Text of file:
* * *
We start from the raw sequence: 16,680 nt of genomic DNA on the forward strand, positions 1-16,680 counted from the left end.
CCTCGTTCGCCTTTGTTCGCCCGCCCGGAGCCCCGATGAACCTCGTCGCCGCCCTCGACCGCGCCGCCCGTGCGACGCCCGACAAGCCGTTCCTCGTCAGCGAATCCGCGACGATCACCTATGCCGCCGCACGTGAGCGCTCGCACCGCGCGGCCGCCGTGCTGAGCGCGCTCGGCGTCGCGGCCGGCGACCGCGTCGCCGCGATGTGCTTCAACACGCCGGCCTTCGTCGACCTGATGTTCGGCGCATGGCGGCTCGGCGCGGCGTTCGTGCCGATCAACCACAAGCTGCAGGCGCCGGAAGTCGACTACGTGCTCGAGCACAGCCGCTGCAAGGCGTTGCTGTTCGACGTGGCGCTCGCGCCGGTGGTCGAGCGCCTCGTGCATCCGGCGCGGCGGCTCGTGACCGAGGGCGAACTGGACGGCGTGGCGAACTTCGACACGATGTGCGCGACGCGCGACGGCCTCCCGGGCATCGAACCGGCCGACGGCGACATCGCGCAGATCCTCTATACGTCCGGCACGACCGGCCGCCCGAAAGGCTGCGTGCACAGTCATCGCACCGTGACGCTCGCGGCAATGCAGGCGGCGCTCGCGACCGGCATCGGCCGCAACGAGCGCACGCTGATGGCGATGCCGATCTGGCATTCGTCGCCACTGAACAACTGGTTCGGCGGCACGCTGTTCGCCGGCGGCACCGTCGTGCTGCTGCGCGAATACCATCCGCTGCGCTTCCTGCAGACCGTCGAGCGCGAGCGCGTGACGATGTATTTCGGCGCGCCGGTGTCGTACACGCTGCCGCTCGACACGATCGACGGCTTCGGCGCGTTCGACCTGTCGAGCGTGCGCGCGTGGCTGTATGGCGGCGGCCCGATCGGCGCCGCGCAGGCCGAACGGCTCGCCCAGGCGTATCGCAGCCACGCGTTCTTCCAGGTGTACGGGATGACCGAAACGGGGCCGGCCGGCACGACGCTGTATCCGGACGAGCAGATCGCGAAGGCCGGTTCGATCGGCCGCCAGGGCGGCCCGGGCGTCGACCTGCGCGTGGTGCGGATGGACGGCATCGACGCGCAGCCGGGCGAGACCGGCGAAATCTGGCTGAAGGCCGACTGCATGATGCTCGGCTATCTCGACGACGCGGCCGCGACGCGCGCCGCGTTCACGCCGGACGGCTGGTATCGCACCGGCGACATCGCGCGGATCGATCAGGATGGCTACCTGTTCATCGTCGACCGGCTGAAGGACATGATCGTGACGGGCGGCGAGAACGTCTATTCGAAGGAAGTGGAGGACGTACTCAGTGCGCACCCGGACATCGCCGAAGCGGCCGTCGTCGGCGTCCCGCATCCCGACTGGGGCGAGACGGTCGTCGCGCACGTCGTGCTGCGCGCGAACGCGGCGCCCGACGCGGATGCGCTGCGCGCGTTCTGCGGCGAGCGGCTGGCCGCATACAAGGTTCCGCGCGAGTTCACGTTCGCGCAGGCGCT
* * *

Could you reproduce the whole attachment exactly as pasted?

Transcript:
We start from the raw sequence: 16,680 nt of genomic DNA on the forward strand, positions 1-16,680 counted from the left end.
CCTCGTTCGCCTTTGTTCGCCCGCCCGGAGCCCCGATGAACCTCGTCGCCGCCCTCGACCGCGCCGCCCGTGCGACGCCCGACAAGCCGTTCCTCGTCAGCGAATCCGCGACGATCACCTATGCCGCCGCACGTGAGCGCTCGCACCGCGCGGCCGCCGTGCTGAGCGCGCTCGGCGTCGCGGCCGGCGACCGCGTCGCCGCGATGTGCTTCAACACGCCGGCCTTCGTCGACCTGATGTTCGGCGCATGGCGGCTCGGCGCGGCGTTCGTGCCGATCAACCACAAGCTGCAGGCGCCGGAAGTCGACTACGTGCTCGAGCACAGCCGCTGCAAGGCGTTGCTGTTCGACGTGGCGCTCGCGCCGGTGGTCGAGCGCCTCGTGCATCCGGCGCGGCGGCTCGTGACCGAGGGCGAACTGGACGGCGTGGCGAACTTCGACACGATGTGCGCGACGCGCGACGGCCTCCCGGGCATCGAACCGGCCGACGGCGACATCGCGCAGATCCTCTATACGTCCGGCACGACCGGCCGCCCGAAAGGCTGCGTGCACAGTCATCGCACCGTGACGCTCGCGGCAATGCAGGCGGCGCTCGCGACCGGCATCGGCCGCAACGAGCGCACGCTGATGGCGATGCCGATCTGGCATTCGTCGCCACTGAACAACTGGTTCGGCGGCACGCTGTTCGCCGGCGGCACCGTCGTGCTGCTGCGCGAATACCATCCGCTGCGCTTCCTGCAGACCGTCGAGCGCGAGCGCGTGACGATGTATTTCGGCGCGCCGGTGTCGTACACGCTGCCGCTCGACACGATCGACGGCTTCGGCGCGTTCGACCTGTCGAGCGTGCGCGCGTGGCTGTATGGCGGCGGCCCGATCGGCGCCGCGCAGGCCGAACGGCTCGCCCAGGCGTATCGCAGCCACGCGTTCTTCCAGGTGTACGGGATGACCGAAACGGGGCCGGCCGGCACGACGCTGTATCCGGACGAGCAGATCGCGAAGGCCGGTTCGATCGGCCGCCAGGGCGGCCCGGGCGTCGACCTGCGCGTGGTGCGGATGGACGGCATCGACGCGCAGCCGGGCGAGACCGGCGAAATCTGGCTGAAGGCCGACTGCATGATGCTCGGCTATCTCGACGACGCGGCCGCGACGCGCGCCGCGTTCACGCCGGACGGCTGGTATCGCACCGGCGACATCGCGCGGATCGATCAGGATGGCTACCTGTTCATCGTCGACCGGCTGAAGGACATGATCGTGACGGGCGGCGAGAACGTCTATTCGAAGGAAGTGGAGGACGTACTCAGTGCGCACCCGGACATCGCCGAAGCGGCCGTCGTCGGCGTCCCGCATCCCGACTGGGGCGAGACGGTCGTCGCGCACGTCGTGCTGCGCGCGAACGCGGCGCCCGACGCGGATGCGCTGCGCGCGTTCTGCGGCGAGCGGCTGGCCGCATACAAGGTTCCGCGCGAGTTCACGTTCGCGCAGGCGCT